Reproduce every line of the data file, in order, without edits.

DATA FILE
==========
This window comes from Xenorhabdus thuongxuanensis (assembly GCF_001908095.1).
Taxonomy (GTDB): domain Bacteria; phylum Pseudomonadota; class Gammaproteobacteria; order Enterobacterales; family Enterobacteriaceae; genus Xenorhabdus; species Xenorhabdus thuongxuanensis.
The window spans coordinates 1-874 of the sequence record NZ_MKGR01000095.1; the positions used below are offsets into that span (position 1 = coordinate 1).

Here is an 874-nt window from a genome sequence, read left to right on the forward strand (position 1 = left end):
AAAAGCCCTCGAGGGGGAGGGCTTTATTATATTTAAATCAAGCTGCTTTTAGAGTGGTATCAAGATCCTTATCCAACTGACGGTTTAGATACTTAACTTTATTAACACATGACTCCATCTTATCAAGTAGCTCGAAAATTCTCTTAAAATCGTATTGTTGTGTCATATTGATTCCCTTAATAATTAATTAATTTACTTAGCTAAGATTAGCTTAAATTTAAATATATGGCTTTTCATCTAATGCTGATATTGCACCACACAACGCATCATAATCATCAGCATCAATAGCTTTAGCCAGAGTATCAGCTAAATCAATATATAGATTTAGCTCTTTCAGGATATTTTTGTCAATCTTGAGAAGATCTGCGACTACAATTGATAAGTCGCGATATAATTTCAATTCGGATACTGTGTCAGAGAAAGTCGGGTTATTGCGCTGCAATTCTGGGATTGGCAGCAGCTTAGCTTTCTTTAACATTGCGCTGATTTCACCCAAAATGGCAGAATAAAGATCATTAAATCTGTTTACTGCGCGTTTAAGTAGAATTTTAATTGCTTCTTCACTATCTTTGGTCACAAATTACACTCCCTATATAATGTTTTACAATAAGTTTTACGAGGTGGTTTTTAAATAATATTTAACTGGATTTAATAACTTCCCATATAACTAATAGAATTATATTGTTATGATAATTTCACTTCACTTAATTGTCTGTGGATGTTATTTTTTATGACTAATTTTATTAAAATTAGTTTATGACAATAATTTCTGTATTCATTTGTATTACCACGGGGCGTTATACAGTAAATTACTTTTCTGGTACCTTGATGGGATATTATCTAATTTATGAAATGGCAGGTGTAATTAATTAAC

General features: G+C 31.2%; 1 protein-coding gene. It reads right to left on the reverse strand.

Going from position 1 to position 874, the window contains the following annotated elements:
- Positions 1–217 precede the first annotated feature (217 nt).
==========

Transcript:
This window comes from Xenorhabdus thuongxuanensis (assembly GCF_001908095.1).
Taxonomy (GTDB): domain Bacteria; phylum Pseudomonadota; class Gammaproteobacteria; order Enterobacterales; family Enterobacteriaceae; genus Xenorhabdus; species Xenorhabdus thuongxuanensis.
The window spans coordinates 1-874 of the sequence record NZ_MKGR01000095.1; the positions used below are offsets into that span (position 1 = coordinate 1).

Here is an 874-nt window from a genome sequence, read left to right on the forward strand (position 1 = left end):
AAAAGCCCTCGAGGGGGAGGGCTTTATTATATTTAAATCAAGCTGCTTTTAGAGTGGTATCAAGATCCTTATCCAACTGACGGTTTAGATACTTAACTTTATTAACACATGACTCCATCTTATCAAGTAGCTCGAAAATTCTCTTAAAATCGTATTGTTGTGTCATATTGATTCCCTTAATAATTAATTAATTTACTTAGCTAAGATTAGCTTAAATTTAAATATATGGCTTTTCATCTAATGCTGATATTGCACCACACAACGCATCATAATCATCAGCATCAATAGCTTTAGCCAGAGTATCAGCTAAATCAATATATAGATTTAGCTCTTTCAGGATATTTTTGTCAATCTTGAGAAGATCTGCGACTACAATTGATAAGTCGCGATATAATTTCAATTCGGATACTGTGTCAGAGAAAGTCGGGTTATTGCGCTGCAATTCTGGGATTGGCAGCAGCTTAGCTTTCTTTAACATTGCGCTGATTTCACCCAAAATGGCAGAATAAAGATCATTAAATCTGTTTACTGCGCGTTTAAGTAGAATTTTAATTGCTTCTTCACTATCTTTGGTCACAAATTACACTCCCTATATAATGTTTTACAATAAGTTTTACGAGGTGGTTTTTAAATAATATTTAACTGGATTTAATAACTTCCCATATAACTAATAGAATTATATTGTTATGATAATTTCACTTCACTTAATTGTCTGTGGATGTTATTTTTTATGACTAATTTTATTAAAATTAGTTTATGACAATAATTTCTGTATTCATTTGTATTACCACGGGGCGTTATACAGTAAATTACTTTTCTGGTACCTTGATGGGATATTATCTAATTTATGAAATGGCAGGTGTAATTAATTAAC

General features: G+C 31.2%; 1 protein-coding gene. It reads right to left on the reverse strand.

Going from position 1 to position 874, the window contains the following annotated elements:
- Positions 1–217 precede the first annotated feature (217 nt).